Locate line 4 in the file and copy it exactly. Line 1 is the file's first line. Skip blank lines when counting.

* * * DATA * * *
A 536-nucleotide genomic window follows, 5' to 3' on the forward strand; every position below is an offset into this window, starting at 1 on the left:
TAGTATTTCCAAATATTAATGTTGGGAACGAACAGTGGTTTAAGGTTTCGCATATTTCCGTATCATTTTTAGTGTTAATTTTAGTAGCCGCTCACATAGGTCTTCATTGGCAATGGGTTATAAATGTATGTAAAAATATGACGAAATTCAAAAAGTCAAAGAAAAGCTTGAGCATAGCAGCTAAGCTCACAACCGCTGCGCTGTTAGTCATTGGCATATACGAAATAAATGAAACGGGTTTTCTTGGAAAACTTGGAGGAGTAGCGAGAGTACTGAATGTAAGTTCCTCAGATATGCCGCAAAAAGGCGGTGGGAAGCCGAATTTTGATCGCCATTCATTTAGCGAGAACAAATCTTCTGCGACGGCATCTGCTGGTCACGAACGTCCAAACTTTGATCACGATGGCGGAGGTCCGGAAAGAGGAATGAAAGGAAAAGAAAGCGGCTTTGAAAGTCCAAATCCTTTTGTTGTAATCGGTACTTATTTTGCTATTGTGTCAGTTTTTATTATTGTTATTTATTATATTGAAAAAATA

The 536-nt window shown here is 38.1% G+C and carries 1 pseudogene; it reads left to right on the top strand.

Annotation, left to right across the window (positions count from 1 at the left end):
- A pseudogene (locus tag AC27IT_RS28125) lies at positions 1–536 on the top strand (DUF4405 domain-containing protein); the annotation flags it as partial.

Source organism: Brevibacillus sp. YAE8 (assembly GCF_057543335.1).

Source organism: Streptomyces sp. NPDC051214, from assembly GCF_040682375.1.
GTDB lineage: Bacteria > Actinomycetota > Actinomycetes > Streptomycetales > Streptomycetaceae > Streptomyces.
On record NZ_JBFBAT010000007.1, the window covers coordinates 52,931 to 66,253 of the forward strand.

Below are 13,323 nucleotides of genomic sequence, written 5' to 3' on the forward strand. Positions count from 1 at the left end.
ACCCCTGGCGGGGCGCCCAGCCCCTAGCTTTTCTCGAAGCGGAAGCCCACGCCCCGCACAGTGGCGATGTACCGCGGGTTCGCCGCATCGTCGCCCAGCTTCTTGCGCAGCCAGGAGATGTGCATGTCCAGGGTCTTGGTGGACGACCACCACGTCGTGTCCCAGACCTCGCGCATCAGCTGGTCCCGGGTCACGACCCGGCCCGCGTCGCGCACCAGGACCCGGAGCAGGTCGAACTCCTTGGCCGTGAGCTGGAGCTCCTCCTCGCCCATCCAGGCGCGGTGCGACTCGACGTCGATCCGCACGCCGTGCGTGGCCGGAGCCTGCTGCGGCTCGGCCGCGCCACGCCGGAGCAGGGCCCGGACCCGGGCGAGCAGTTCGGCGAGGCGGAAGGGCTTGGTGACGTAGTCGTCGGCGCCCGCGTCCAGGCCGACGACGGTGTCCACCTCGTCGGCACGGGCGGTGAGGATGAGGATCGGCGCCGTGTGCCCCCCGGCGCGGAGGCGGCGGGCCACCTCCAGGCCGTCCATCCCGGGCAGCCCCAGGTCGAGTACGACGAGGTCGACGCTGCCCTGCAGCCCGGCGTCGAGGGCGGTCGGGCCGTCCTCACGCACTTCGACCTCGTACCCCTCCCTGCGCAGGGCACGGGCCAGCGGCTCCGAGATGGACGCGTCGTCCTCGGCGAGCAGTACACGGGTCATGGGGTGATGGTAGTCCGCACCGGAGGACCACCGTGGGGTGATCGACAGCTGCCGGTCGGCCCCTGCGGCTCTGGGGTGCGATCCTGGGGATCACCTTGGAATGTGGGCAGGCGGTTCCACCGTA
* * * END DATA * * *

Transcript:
Annotation, left to right across the window (positions count from 1 at the left end):